Speaking of the ships, weapons and pilots, they can be leveled up. You gain experience by doing many things such as defeating enemies, completing objectives, etc. Once a ship part such as a ship or weapon levels up, the respective pilot gets a skill point they can use to improve their abilities. In addition players can obtain mods to customize their weapons and ships. The mods can be upgraded as well to be more powerful. Players can also be able to upgrade their team abilities in exchange for Electrum and Cores. The only drawback is that unless you have every pilot, you are a bit limited on what you can upgrade. There’s a lot of customization here and Ubisoft does have some good ideas with this. It’s that the execution is, as I said, really flawed.

As for story, it revolves around a group of individuals travel to the Atlas system on their ship, the Equinox only to get attacked by the Legion. Grax, leader of the Legion kidnaps the lead scientist in charge of Equinox in the hopes of finding anything regarding an extinct species called the Wardens. Now the crew of Starlink travel from planet to planet to send the Legion packing, stop Grax, save their commander and free the Atlas system. It’s a simple story at best with most of it told during the game as you play. For players who got the game on Nintendo Switch, there’s an added story where Team Star Fox appears to help the crew of the Equinox. But they also have a reason for being here, as Wolf O’Donnell of Star Wolf has been spotted on Atlas. So the two groups join forces to save Atlas from the Legion and Wolf O’Donnell, who’s here to seek power to rule the Lylat System. The Star Fox story is all right but it makes you wish there was more. Ubisoft does have good ideas and it makes you wonder what it’s like had they make their own Star Fox game.

Starlink isn’t a long game and players can beat it within 8-10 hours but to 100% everything, including maxing out all weapons and pilots, it’s a lot longer since exploration takes priority. As for presentation, it’s at least better than No Man’s Sky. The game does look good and plays good. Controls are simple, easy and intuitive. Voice acting is good and believable and it gets you interested into the game.

But although there is some good ideas in the game, there are various flaws. In fact, this would be summed up with just three complaints. First is the DLC content. Now to anyone who bought the $80 digital edition, consider it an afterthought. To many that didn’t are expected to spend money whether via the toys or the digital content. And considering that ships also count as additional lives, players start with 2 unless they get everything. Sadly you don’t get any new ships as you play so that’s a bummer.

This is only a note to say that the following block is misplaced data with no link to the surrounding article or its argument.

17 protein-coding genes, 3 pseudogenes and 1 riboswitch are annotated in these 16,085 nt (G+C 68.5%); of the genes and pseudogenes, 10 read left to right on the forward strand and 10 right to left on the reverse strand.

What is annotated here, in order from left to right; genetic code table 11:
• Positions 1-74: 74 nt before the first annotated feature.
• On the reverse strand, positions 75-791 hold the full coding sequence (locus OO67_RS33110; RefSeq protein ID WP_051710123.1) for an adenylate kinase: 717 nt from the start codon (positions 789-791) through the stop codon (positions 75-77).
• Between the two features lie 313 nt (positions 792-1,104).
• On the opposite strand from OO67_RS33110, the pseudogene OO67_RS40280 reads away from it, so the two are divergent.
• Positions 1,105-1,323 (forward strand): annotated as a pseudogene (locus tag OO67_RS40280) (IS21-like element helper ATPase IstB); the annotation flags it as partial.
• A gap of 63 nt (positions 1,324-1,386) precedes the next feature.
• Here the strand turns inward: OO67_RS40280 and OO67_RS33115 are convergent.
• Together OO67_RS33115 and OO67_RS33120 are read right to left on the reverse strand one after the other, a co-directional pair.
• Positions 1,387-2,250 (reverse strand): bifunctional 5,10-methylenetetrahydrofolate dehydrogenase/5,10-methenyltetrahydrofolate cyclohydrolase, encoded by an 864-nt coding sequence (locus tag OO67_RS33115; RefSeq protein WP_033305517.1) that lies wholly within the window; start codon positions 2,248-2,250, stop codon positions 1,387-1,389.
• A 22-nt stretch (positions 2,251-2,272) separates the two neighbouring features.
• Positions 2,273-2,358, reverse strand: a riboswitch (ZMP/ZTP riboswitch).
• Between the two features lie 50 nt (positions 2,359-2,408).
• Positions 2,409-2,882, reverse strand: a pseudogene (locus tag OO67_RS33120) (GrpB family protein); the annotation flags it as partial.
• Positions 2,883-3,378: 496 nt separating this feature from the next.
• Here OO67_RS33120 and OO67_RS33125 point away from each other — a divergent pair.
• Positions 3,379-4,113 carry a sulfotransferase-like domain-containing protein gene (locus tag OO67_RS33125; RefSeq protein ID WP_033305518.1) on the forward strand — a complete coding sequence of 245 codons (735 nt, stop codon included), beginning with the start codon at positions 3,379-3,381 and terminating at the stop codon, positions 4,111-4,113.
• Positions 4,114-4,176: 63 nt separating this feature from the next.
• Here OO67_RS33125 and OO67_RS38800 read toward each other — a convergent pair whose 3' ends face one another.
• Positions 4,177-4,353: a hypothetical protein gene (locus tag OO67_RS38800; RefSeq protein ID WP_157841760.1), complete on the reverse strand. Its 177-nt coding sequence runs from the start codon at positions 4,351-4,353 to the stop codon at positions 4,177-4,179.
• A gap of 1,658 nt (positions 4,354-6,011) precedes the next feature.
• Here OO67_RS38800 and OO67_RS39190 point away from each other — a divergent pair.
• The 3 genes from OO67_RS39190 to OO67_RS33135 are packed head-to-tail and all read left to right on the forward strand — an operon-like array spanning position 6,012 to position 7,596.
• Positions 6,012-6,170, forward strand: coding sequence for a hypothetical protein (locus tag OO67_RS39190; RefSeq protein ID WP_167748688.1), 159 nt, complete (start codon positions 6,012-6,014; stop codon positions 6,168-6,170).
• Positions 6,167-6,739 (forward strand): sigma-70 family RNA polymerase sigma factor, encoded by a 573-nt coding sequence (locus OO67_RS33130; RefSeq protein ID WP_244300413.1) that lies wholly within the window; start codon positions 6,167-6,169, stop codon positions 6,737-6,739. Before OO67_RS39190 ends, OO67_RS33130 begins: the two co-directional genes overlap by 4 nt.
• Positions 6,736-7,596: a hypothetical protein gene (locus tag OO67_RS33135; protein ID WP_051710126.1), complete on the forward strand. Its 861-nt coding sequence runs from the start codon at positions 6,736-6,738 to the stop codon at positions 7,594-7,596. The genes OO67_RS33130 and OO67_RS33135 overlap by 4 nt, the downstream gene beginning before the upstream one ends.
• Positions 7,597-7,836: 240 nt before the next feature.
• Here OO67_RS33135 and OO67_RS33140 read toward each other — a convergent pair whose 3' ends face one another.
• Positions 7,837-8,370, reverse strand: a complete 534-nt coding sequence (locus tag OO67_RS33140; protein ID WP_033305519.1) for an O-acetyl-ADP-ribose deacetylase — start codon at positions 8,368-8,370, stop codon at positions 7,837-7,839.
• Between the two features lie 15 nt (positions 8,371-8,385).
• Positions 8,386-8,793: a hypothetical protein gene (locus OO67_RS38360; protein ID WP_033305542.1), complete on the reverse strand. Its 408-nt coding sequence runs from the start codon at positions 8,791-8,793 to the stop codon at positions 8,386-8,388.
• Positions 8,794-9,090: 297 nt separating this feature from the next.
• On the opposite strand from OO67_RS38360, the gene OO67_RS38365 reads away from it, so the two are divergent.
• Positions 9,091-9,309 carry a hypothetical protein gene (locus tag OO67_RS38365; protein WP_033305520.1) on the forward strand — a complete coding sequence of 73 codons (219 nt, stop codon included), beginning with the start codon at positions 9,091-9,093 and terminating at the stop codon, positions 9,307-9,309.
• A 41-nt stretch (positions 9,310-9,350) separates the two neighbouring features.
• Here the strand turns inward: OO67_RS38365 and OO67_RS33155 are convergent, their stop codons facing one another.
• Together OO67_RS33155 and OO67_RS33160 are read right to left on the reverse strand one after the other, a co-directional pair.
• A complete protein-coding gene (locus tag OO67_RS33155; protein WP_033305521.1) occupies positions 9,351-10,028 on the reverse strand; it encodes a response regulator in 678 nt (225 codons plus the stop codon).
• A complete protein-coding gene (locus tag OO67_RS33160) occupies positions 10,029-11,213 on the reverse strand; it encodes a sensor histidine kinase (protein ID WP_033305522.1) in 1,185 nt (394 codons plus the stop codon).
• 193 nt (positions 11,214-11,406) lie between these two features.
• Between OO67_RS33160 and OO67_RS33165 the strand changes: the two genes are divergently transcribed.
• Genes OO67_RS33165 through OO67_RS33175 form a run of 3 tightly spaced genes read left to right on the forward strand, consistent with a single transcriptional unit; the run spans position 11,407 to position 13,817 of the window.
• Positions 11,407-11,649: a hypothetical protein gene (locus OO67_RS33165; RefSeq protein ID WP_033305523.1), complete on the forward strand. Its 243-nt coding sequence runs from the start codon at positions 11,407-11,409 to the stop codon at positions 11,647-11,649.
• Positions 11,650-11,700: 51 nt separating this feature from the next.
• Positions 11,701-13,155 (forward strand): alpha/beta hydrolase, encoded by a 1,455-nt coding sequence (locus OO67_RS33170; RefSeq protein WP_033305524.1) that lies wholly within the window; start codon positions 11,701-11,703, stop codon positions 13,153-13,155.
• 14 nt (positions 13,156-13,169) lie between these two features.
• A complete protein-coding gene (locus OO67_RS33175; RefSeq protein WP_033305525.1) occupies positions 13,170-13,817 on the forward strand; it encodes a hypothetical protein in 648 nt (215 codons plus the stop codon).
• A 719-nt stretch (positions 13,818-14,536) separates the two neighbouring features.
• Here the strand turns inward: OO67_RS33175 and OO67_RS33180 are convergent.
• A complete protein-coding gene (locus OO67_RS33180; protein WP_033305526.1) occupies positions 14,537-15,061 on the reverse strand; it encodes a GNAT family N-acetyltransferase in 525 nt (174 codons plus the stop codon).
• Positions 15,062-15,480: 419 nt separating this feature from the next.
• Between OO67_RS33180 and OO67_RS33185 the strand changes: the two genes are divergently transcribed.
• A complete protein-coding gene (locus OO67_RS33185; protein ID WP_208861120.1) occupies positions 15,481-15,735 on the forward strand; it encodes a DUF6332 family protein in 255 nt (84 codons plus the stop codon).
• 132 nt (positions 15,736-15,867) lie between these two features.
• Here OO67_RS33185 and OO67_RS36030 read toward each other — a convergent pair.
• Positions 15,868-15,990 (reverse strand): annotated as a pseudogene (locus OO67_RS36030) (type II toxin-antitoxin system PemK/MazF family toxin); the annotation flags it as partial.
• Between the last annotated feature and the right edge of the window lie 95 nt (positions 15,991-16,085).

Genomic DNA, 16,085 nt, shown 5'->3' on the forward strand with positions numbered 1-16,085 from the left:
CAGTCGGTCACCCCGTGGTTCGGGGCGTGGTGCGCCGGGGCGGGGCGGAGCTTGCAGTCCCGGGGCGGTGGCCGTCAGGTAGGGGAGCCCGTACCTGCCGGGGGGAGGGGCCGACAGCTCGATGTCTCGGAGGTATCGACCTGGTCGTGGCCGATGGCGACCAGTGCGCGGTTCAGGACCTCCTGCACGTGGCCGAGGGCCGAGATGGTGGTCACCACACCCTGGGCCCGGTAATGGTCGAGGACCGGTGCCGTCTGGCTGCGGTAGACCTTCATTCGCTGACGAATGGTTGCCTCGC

Second is the gameplay and mission structure. Players go from planet-to-planet freeing them from the Legion. It does start off fun at first but as you keep going, it does get tedious. Nothing changes and no matter what planet you travel, it’s the same grind since it does help offer advantages down the line. If the game offers a bit more variety that would be fine and they do provide it with showdowns against Primes but it’s also the same grind. Of course destroying Primes does free the planet so it’s a bit of a reprieve. However, I wish that Starlink could offer more.

The last complaint is lack of boss battles. Primes and Dreadnoughts do count as boss battles but they can be dealt with if players know how to figure out the best strategy for them. Even the final boss feels underwhelming. It can be taken down with little effort, offering no challenge whatsoever. That alone also seems that Ubisoft didn’t put much effort in offering more. Also the Star Fox stuff is exclusive to the Nintendo Switch version and it gets a pass because playing as Fox McCloud and his Arwing is simply satisfying.

In conclusion, Starlink: Battle for Atlas is a game that has good ideas. Very good ideas that if they put more time into it it would be a really great game. However several issues mar the game. Is it a bad game? Absolutely not. You can have a lot of fun with the game but the fun only lasts for so long. The Star Fox content on the Switch version does provide some variety but it makes you wish it’d be longer. But playing as Fox McCloud makes up for it. At least it’s better than No Man’s Sky since the game does feel like a game and not a bait-and-switch. If you plan on getting the game, get the $80 digital deluxe edition. You’ll have everything from the get-go and you’ll have a good time, especially if it’s on the Switch. Starlink is a journey, albeit one filled with a bit of trouble.

For the Nintendo Switch version, I give Starlink: Battle for Atlas a 6.5 out of 10.

For the PS4 and Xbox One version, it gets a 5 out of 10.